Even the margin of victory reminded the playoff-bound Washington Redskins of Sean Taylor.
"I was on the sideline and guys were talking about the score, and then it hit me - we won by 21," veteran left tackle Chris Samuels said. "I came in the locker room and I yelled it out, and immediately I just kind of broke down in tears. Because I miss Sean, you know."
From disarray and heartache to confidence and dominance, the Redskins will enter the playoffs as the hottest team in the NFC after yesterday's 27-6 win over visiting Dallas.
And with the hottest quarterback. And maybe the hottest running back. And with a defense coming off a game in which it allowed exactly 1 yard rushing.
And, perhaps most importantly, on a mission for the teammate who wore No. 21. It's been 4 weeks since the Redskins attended the funeral of their best defensive player, and they haven't lost since.
"Win for Sean" was as strong yesterday as it was when the four-game winning streak began Dec. 6, reinforced by everything from the fiery speech given by kick returner Rock Cartwright on the field before the game to the white "21" on the front of the black baseball cap worn by coach Joe Gibbs at his postgame news conference.
"Play for the guy who's on your jersey - the guy who's not here, who should be here," Cartwright said he told his teammates. "We know how he played the game. That's why I think guys came out and played so hard."
The Redskins (9-7) will travel to Seattle on Saturday for a 4:30 p.m. game. Washington will be riding the longest current winning streak in the NFC, including three straight victories by double digits. It's a remarkable renaissance for a team that stayed afloat with close, ugly games before losing four straight, the last defeat coming the day before Taylor's funeral.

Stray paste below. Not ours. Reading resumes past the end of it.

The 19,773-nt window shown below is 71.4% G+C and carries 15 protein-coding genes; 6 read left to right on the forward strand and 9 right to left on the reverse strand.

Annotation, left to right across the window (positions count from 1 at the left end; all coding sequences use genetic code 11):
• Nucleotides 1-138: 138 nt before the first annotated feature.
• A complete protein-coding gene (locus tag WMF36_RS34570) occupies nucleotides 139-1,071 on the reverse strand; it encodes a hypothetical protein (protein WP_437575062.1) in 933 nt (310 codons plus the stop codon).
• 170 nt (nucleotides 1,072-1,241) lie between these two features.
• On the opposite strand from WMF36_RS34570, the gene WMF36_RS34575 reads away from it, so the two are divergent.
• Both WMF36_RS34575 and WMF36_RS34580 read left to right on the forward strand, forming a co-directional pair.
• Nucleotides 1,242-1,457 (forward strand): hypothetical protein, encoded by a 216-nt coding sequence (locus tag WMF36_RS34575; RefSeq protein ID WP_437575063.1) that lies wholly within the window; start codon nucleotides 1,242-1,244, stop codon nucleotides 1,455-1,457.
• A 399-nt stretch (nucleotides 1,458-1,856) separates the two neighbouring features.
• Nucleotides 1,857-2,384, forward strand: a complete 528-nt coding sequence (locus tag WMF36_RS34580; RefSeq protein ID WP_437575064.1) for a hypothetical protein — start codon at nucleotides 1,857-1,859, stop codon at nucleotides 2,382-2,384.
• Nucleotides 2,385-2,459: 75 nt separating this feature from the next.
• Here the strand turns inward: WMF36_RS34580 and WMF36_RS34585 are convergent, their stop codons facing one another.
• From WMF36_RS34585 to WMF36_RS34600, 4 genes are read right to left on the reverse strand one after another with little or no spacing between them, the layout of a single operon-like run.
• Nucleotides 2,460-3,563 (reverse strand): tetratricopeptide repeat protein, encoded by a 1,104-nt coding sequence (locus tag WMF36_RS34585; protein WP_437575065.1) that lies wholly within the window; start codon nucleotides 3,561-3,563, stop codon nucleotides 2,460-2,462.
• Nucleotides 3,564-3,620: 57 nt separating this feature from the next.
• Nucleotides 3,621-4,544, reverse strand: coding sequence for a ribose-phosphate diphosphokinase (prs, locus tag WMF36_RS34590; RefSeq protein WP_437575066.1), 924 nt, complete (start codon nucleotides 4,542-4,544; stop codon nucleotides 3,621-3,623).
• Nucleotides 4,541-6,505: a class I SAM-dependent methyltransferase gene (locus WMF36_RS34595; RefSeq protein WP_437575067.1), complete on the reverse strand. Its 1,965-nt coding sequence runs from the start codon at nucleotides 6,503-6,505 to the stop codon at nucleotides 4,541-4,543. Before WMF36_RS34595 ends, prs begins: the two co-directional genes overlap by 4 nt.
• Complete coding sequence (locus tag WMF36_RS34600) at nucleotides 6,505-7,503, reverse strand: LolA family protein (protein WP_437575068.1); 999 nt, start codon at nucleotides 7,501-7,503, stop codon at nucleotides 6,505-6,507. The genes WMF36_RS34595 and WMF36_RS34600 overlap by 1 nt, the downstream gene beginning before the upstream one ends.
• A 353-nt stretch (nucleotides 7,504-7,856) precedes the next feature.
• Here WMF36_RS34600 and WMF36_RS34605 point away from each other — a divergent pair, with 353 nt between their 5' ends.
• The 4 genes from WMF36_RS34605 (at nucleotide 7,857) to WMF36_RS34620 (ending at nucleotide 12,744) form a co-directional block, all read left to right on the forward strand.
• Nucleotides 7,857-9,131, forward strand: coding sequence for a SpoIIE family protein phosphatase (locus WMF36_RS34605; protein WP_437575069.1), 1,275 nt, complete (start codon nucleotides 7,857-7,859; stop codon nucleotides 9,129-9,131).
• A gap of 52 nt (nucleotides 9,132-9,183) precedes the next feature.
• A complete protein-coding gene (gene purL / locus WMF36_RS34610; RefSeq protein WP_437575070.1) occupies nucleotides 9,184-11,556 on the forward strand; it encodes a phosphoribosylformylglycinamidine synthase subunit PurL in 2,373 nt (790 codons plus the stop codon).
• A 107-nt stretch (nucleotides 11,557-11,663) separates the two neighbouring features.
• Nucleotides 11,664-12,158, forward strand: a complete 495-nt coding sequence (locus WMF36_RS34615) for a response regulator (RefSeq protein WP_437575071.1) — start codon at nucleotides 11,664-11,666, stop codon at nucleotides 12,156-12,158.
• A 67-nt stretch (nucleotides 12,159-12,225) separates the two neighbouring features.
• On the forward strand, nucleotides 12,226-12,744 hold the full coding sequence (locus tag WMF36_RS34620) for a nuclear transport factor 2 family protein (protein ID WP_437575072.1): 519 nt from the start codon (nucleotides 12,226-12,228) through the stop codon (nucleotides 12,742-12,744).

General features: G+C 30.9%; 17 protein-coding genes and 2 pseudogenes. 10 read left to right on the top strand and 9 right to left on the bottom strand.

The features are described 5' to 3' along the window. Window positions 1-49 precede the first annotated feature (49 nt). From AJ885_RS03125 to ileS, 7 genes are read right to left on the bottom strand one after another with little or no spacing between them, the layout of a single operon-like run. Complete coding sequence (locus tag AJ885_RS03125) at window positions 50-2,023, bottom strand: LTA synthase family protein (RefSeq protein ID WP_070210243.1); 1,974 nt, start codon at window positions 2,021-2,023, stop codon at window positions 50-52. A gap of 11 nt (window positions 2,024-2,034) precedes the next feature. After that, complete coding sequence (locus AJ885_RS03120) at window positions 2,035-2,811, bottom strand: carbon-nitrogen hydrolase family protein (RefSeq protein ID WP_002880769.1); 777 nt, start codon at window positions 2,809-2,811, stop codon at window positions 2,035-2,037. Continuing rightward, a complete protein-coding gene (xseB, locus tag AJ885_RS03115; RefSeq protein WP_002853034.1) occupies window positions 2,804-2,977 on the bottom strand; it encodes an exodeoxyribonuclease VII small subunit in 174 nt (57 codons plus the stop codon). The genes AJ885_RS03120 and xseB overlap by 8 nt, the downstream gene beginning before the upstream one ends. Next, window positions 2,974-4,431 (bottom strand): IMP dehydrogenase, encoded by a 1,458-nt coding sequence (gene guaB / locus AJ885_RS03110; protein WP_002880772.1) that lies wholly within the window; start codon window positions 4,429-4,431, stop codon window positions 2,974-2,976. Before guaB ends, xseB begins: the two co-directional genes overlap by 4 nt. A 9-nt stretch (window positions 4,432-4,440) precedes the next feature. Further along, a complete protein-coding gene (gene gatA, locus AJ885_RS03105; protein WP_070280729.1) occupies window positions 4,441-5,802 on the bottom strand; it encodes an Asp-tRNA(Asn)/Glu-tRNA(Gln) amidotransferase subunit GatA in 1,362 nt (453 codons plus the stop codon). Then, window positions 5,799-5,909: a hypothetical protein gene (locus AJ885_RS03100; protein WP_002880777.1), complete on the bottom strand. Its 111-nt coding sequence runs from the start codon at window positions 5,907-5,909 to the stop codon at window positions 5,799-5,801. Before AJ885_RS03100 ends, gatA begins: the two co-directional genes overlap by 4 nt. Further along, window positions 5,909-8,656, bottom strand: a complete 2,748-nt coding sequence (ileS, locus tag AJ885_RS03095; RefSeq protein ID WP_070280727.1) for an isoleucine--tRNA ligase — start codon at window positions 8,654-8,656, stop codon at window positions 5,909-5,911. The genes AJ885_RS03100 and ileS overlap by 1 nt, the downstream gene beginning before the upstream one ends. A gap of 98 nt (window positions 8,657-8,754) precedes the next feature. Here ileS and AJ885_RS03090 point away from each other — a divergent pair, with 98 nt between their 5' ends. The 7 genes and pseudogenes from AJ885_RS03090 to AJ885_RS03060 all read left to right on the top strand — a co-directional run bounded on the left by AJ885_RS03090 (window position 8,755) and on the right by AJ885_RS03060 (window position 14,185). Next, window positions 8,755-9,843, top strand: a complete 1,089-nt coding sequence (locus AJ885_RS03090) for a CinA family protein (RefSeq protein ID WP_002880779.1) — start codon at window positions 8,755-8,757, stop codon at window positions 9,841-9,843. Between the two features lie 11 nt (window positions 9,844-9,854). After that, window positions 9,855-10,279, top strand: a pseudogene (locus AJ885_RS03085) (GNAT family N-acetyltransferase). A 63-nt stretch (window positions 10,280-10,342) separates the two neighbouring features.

"To think 4 weeks ago, where we were, and where we are tonight, it was a great experience and a great ride," said Gibbs, who has quieted doubters with perhaps the best performance of his Hall of Fame career. "To get in the playoffs was a dream of ours, and 4 weeks ago, obviously everybody would have said, 'You know, it looks next to impossible.' "
The Cowboys (13-3), who will have a bye next week, tried to muster any motivation they could find, but almost none of their goals were realized. They had hoped to win a 14th regular-season game for the first time in franchise history. Jason Witten caught only two passes, falling four short of becoming the second tight end to get 100 in a season. Receiver Terry Glenn, active for the first time all season, failed to catch a pass.
Quarterback Tony Romo (7-for-16 86 yards) was pulled in the third quarter but set the single-season franchise record for completions (335). And four injured starters - including Terrell Owens - got extra time to heal, although Phillips said Owens (ankle sprain) would be "iffy" for the playoffs.
Bears 33, Saints 25
Devin Hester raced past the New Orleans Saints and ended their bid for a return to the playoffs.
Hester sprinted 64 yards for a touchdown on a punt return, his NFL-record sixth kick runback for a score this season to break his own mark set a year ago. He also caught a 55-yard touchdown pass from Kyle Orton (12-for-27, 190 yards) as host Chicago beat the Saints, 33-25.
New Orleans' slim chances hinged on beating the Bears and hoping for losses later in the day by the Redskins and Vikings. Chicago (7-9) was eliminated from the postseason picture 2 weeks ago. The Bears won their final two games, their only two-game winning streak all year.
Drew Brees (35-for-60, 320 yards) and Marques Colston hooked up for two first-half touchdown passes for the Saints (7-9). Brees set a single-season NFL record for completions, passing the previous mark of 418 set by Rich Gannon in 2002. He needed just 11 entering the game.
Broncos 22, Vikings 19
Jason Elam kicked a 30-yard field goal less than a minute into overtime to give host Denver a 22-19 win over Minnesota. The Vikings (8-8) needed a win and a Washington loss to top-seeded Dallas to sneak into the playoffs, but neither the Redskins nor the Broncos (7-9) obliged.
Minnesota, which scored 16 points in the final 5:18 to erase a 19-3 deficit, won the overtime coin flip, but on the Vikings' second snap, Tavaris Jackson was sacked and fumbled. Elvis Dumervil recovered at the Minnesota 12, and the Broncos' field goal unit rushed onto the field for their fourth game-winner of the season.
With the playoffs out of his reach, Vikings rookie running back Adrian Peterson settled for the NFC rushing title. He gained 36 yards on 11 carries with his fourth straight subpar performance, his 1,341 yards edging the Eagles' Brian Westbrook by 8 yards. *